FROM ITES News on OIL FIRE (fwd)

Coral Health and Monitoring Program coral at coral.AOML.ERL.GOV
Fri Oct 20 22:05:41 EDT 1995

---------- Forwarded message ---------- 
Date: Thu, 2 Nov 95 15:22:55 +0000 
From: support at 
To: coral at coral 
Subject: FROM ITES News on OIL FIRE 

Oil installation fires at Colombo, Sri Lanka 

Terrorists attacked the Ceylon Petroleum Corporation refinery and oil 
storage installations in Colombo in the early hours of October 20th 
causing several deaths and massive fires in the storage areas. Fires of 
this magnitude had not taken place in Sri Lanka previously and the 
assistance of fire-fighters with experience in fighting oil fires had to be 
obtained from India. 

The fires were accompanied by the deposition of oil which was 
reported by the media to have formed layers around 0.5 metres thick in 
some places. Some of the oil  passed by way of canals and a major 
river to the sea. Other immediately visible  impacts included those on 
market gardens in nearby areas. 

The Ceylon Institute of Scientific and Industrial Research (CISIR) has 
issued a preliminary report on some aspects of the incident which may 
be of environmental significance. Based on information supplied by 
the Ceylon Petroleum Corporation (CPC) the crude and refined 
products presumed destroyed in a two day period were 39,000 tonnes 
of crude oil, 35,000 tonnes of diesel and 5000 tonnes of kerosene. 
Taking into account the sulphur contents of the oil products destroyed 
it was estimated that the oxides of sulphur produced during the fires 
could have been around 1690 tonnes (when calculated as sulphur 
dioxide). As regards oxides of nitrogen (calculated as nitrogen dioxide) 
the total produced could have been around 780 tonnes (including that 
resulting from the reaction of gaseous nitrogen with oxygen at high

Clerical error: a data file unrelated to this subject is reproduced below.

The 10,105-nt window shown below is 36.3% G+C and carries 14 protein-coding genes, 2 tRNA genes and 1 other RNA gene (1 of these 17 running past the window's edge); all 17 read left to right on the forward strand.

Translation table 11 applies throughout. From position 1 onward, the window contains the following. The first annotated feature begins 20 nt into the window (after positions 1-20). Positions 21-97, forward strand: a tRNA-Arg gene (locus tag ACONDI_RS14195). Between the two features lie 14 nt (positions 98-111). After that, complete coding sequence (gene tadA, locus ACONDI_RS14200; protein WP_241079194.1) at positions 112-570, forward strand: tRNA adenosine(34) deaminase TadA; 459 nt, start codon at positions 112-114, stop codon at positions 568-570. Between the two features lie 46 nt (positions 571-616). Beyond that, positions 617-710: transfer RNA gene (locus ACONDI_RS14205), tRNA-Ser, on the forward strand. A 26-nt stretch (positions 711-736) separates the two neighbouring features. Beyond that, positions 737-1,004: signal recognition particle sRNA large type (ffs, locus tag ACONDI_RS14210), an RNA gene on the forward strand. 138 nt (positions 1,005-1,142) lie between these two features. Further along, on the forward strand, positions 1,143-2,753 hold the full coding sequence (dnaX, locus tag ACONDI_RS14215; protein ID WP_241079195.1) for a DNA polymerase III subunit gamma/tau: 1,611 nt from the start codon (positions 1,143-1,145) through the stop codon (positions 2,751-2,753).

A significant proportion of these acidic oxides is expected to have 
been returned to earth in the rain which accompanied the 

This experience in Sri Lanka was followed by reports in the media a 
few days later of an oil fire in Indonesia due to a refinery being struck 
by lightning. These two incidents have caused further unease among 
environmentalists in Sri Lanka regarding a proposal to locate a giant 
refinery cum power plant near Hambantota on the south coast of Sri 
Lanka. The project is proposed to be located not too far from 
extremely wildlife-rich areas including feeding grounds of flamingos 
and other waterfowl and beaches frequented by marine turtles for egg 
laying. The Yala wildlife sanctuary is also located on the south coast 
while some of the coral reefs of Sri Lanka may be eventually impacted 
by oil. 

An Environmental Impact Assesment for the proposed project is being 
prepared by  the developers, 
Regional Cooperative Petroleum Refinery Co Inc., and will be opened 
for public comment in due course. 


Rohan H. Wickramasinghe,  
November 01, 1995 
Institute for Tropical Environmental Studies, 
41 Flower Road, 
Colombo 7, 
Sri Lanka 

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